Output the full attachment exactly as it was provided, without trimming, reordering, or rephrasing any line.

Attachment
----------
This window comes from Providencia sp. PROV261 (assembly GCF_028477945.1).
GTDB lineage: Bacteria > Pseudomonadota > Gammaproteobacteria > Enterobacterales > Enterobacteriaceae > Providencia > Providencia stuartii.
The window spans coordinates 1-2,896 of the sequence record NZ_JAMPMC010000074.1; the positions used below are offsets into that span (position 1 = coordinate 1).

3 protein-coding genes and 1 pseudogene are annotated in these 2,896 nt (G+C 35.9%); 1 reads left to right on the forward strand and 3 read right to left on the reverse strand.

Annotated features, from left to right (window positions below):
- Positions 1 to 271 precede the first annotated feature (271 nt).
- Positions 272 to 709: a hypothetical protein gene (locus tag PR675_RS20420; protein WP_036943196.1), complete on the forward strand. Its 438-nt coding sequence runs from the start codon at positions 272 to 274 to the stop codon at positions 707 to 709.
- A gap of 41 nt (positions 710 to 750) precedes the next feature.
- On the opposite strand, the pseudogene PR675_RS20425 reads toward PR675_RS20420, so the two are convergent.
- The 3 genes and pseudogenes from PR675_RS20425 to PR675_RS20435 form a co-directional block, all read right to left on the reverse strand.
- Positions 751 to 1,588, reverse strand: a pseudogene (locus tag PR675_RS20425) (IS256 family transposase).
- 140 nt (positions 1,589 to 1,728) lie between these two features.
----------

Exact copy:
This window comes from Providencia sp. PROV261 (assembly GCF_028477945.1).
GTDB lineage: Bacteria > Pseudomonadota > Gammaproteobacteria > Enterobacterales > Enterobacteriaceae > Providencia > Providencia stuartii.
The window spans coordinates 1-2,896 of the sequence record NZ_JAMPMC010000074.1; the positions used below are offsets into that span (position 1 = coordinate 1).

3 protein-coding genes and 1 pseudogene are annotated in these 2,896 nt (G+C 35.9%); 1 reads left to right on the forward strand and 3 read right to left on the reverse strand.

Annotated features, from left to right (window positions below):
- Positions 1 to 271 precede the first annotated feature (271 nt).
- Positions 272 to 709: a hypothetical protein gene (locus tag PR675_RS20420; protein WP_036943196.1), complete on the forward strand. Its 438-nt coding sequence runs from the start codon at positions 272 to 274 to the stop codon at positions 707 to 709.
- A gap of 41 nt (positions 710 to 750) precedes the next feature.
- On the opposite strand, the pseudogene PR675_RS20425 reads toward PR675_RS20420, so the two are convergent.
- The 3 genes and pseudogenes from PR675_RS20425 to PR675_RS20435 form a co-directional block, all read right to left on the reverse strand.
- Positions 751 to 1,588, reverse strand: a pseudogene (locus tag PR675_RS20425) (IS256 family transposase).
- 140 nt (positions 1,589 to 1,728) lie between these two features.